Amid the boom in the electric vehicle (EV) sector in India, the researchers at the Indian Institute of Technology-Madras (IIT-Madras) announced that they are working on zinc-air batteries which could be used as an alternative to Lithium-ion batteries.
The team of researchers had started their work on this battery technology almost three years ago. The researchers, led by Dr Aravind Kumar Chandiran, assistant professor at IIT-Madras’ Department of Chemical Engineering, are partnering with major corporations to build zinc-air batteries after filing patents. It is believed that zinc-air batteries can be deployed in two-wheeler and three-wheeler electric vehicles.
According to IIT-Madras, the new batteries will be less expensive than current lithium-ion batteries and have a longer shelf life.
“Through this research, we are also identifying shortcomings in existing technology and finding ways to address them. The research team has currently developed zinc-air cells and is working towards developing zinc-air packs for EVs,” said Dr Chandiran.
Lithium-ion batteries are the most common right now around the world. China dominates the worldwide Li-ion battery production industry.
Because battery-grade lithium isn’t commonly available in India, many OEMs in the country import their Li-ion battery cells from China, South Korea, or western Europe. Furthermore, lithium-ion batteries alone cannot meet the different needs of the Indian market.
Additionally, Li-ion has its drawbacks, as it is fragile and it needs a protective circuit to keep it running safely. The protection circuit, which is built into each pack, regulates the peak voltage of each cell during charge and prevents the cell voltage from falling too low during discharge.
However, IIT-Madras said that the researchers are proposing separate Zinc Recharge Stations, similar to gas stations for IC-engine automobiles. EV customers can swap spent zinc cassettes of the battery with fully charged zinc cassettes at these zinc recharge stations, thanks to battery-swapping technology.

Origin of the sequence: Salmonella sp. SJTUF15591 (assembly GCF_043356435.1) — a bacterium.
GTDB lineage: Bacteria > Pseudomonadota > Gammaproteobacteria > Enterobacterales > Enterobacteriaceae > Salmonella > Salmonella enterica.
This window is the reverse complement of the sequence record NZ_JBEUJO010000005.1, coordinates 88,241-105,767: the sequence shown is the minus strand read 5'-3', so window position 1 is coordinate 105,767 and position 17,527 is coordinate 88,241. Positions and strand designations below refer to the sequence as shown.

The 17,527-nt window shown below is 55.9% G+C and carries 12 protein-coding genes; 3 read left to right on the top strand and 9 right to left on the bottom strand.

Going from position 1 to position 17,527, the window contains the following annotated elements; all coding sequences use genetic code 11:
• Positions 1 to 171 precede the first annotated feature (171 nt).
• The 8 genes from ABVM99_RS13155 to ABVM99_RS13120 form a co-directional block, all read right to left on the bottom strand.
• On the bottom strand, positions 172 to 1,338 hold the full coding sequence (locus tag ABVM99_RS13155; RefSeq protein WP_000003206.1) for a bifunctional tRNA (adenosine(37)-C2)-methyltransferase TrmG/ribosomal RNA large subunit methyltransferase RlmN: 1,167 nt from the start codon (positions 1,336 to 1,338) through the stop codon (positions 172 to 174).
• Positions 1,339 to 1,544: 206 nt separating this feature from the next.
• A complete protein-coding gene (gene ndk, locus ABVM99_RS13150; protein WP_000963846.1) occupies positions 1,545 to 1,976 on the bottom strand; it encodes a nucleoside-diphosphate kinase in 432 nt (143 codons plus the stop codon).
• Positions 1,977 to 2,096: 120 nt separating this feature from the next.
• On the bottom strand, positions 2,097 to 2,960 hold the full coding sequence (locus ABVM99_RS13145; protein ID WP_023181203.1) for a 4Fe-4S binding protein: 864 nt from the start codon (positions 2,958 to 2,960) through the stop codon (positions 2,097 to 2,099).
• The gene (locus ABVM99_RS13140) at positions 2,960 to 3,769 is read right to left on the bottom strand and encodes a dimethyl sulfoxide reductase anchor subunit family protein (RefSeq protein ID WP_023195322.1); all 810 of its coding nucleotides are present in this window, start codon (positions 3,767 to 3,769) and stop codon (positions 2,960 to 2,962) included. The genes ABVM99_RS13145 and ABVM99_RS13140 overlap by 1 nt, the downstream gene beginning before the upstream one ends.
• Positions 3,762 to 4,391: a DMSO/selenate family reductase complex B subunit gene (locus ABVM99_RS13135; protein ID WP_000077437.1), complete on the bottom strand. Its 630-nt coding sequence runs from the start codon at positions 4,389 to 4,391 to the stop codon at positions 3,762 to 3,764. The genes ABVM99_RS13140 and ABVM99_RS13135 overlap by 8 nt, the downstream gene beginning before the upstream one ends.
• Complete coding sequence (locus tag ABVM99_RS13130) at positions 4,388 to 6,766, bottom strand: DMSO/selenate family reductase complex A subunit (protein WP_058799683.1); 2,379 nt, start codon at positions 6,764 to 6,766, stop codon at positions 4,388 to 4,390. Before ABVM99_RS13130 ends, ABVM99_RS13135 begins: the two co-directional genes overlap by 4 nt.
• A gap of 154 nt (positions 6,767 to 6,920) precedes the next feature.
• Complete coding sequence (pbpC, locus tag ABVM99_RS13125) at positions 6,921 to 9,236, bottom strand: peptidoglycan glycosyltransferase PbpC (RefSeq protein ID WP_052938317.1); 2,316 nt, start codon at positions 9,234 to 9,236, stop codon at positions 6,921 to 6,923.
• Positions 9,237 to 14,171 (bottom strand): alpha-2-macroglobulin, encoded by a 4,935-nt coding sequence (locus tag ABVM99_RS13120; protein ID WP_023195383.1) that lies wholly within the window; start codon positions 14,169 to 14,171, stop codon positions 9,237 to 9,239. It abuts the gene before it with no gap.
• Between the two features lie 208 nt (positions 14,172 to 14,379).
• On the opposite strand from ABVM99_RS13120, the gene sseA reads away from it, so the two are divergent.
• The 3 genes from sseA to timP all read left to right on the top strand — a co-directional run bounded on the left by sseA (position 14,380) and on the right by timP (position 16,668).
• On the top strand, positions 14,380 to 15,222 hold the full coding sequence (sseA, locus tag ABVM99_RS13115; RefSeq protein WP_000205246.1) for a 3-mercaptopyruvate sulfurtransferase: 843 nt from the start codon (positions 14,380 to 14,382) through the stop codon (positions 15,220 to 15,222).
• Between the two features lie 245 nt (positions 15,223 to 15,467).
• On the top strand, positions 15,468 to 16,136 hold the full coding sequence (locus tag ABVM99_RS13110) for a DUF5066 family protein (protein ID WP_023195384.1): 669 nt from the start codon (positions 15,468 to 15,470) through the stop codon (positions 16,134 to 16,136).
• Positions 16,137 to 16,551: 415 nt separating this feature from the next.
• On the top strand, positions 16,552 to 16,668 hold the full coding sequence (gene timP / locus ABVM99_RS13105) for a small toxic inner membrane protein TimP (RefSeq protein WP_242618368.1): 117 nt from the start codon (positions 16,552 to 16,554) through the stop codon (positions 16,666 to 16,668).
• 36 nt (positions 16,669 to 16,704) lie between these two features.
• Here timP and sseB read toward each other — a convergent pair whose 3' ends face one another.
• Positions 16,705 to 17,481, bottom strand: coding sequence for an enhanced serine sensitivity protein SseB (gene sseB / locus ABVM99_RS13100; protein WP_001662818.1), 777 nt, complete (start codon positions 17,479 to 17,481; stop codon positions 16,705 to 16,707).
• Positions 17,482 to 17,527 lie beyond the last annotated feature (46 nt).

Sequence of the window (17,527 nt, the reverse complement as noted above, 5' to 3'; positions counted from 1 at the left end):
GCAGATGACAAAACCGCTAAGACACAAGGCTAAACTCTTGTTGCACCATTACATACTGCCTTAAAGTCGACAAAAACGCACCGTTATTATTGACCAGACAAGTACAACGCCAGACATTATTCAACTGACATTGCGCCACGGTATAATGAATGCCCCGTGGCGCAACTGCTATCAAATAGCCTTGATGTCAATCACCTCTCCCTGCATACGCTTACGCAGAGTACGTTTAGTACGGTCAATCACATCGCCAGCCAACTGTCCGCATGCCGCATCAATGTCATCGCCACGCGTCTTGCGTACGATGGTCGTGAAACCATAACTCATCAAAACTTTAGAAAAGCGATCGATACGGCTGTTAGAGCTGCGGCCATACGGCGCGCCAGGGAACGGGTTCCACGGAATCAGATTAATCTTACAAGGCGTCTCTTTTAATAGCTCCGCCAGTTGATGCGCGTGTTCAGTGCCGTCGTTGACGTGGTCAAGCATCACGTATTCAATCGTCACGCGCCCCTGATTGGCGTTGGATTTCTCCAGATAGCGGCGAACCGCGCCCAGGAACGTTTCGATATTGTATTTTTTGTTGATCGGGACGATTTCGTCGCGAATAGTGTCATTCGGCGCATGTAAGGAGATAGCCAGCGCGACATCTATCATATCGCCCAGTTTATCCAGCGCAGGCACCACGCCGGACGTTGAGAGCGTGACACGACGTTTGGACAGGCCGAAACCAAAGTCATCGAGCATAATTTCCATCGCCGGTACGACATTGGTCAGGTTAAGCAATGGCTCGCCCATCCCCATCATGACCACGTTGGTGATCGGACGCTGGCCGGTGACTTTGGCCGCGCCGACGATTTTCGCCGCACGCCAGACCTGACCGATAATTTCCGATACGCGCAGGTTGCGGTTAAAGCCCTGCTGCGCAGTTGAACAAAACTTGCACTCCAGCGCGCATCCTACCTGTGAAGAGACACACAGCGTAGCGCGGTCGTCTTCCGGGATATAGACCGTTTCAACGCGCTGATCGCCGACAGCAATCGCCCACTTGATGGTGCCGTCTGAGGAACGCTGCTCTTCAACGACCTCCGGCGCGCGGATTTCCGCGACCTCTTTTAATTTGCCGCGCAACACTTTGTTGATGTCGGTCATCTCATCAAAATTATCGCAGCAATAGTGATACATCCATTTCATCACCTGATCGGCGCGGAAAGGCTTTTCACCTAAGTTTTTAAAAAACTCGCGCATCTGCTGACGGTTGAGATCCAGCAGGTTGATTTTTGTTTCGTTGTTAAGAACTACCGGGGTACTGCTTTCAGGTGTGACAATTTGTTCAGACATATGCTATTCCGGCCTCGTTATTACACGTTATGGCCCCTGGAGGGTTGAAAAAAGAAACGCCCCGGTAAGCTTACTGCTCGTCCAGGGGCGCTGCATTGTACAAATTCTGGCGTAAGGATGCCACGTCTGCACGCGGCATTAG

According to Dr Chandiran, “The major advantage of the zinc-air batteries as currently the only option available with the lithium-ion batteries is that the entire used battery pack has to be removed and be swapped with a complete lithium-ion battery pack. This results in double the capital investment in the case of lithium-ion batteries.”
In simple words, unlike Li-ion batteries, zinc-air batteries only require anode replacement rather than the entire battery.
It should be also noted that the researchers are also considering using solar panels to replenish the used zinc cassettes.
Meanwhile, Akhil Kongara, who is a research scholar at IIT-Madras and a research team member, said: “According to the proposed plan, an EV user will only have to spend a few minutes at the zinc recharge stations to swap zinc cassettes.”
Gunjan Kapadia, another research scholar, working on the zinc-air batteries and lithium-ion batteries’ operational safety at IIT-Madras stated that the zinc-air batteries developed in India are exceptionally safe because they have aqueous electrolyte and do not catch fire even in the worst-case scenario of an EV accident.
Advantages of Zinc-Air Batteries
In India, zinc is extensively available and this would naturally reduce reliance on countries like China or South Korea for Li-ion battery cells, reducing imports.
In addition, as previously noted, zinc batteries are less expensive than Li-ion batteries.
For example, while Li-ion batteries cost between $200 and $250 per KWh, zinc-air batteries cost roughly $150 per KWh, according to the researchers. With more widespread adoption, the price is predicted to fall below $100 per KWh.
The researchers further mention that these batteries are water-based, have a longer shelf-life and have a high turnaround efficiency.
It is also understood that its intrinsic characteristics, including safety and low cost, make it one among the most promising next-generation batteries on the market.
However, apart from zinc-air batteries there is another option for the EV market and that is sodium-ion cells. Sodium is not only common, but it is also simple to extract, and no single country dominates the worldwide value chain.
Experts believe that sodium-ion is 30-40% less expensive than lithium-ion cells. In addition to lower costs, sodium-ion has other advantages, such as battery capacity and environmental impact.